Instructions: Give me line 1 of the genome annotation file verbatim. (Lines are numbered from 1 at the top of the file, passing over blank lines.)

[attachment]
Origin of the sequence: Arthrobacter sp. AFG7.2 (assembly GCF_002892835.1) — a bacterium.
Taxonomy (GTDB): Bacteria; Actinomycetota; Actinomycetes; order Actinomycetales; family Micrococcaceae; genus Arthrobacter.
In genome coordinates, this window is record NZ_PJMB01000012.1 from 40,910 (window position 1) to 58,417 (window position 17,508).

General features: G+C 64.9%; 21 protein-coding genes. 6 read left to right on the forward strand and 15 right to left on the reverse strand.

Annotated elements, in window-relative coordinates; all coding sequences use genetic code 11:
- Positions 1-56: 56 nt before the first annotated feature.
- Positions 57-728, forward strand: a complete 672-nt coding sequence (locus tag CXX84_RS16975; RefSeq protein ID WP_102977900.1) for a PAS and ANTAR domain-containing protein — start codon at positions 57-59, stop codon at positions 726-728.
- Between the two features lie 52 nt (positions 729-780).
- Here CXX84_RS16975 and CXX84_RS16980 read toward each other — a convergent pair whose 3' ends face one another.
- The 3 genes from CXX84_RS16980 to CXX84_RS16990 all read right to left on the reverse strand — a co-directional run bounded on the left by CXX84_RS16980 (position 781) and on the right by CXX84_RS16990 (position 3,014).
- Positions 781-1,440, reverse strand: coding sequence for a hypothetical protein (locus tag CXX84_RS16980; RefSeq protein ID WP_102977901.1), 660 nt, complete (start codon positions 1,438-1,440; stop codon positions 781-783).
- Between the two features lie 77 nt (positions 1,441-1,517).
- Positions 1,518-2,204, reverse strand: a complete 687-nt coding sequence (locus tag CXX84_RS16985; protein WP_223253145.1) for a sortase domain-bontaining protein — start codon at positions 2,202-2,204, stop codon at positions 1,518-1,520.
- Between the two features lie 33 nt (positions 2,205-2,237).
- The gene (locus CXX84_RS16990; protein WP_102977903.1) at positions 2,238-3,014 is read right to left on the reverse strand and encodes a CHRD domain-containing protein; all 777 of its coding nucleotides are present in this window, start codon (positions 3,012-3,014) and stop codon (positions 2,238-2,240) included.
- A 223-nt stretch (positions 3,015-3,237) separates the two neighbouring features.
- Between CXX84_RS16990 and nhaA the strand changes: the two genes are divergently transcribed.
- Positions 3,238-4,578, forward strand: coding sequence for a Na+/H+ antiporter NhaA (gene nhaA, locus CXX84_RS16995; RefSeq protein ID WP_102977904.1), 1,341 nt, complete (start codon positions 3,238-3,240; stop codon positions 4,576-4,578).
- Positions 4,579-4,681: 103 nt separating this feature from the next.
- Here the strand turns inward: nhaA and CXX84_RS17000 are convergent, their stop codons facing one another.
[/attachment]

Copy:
Origin of the sequence: Arthrobacter sp. AFG7.2 (assembly GCF_002892835.1) — a bacterium.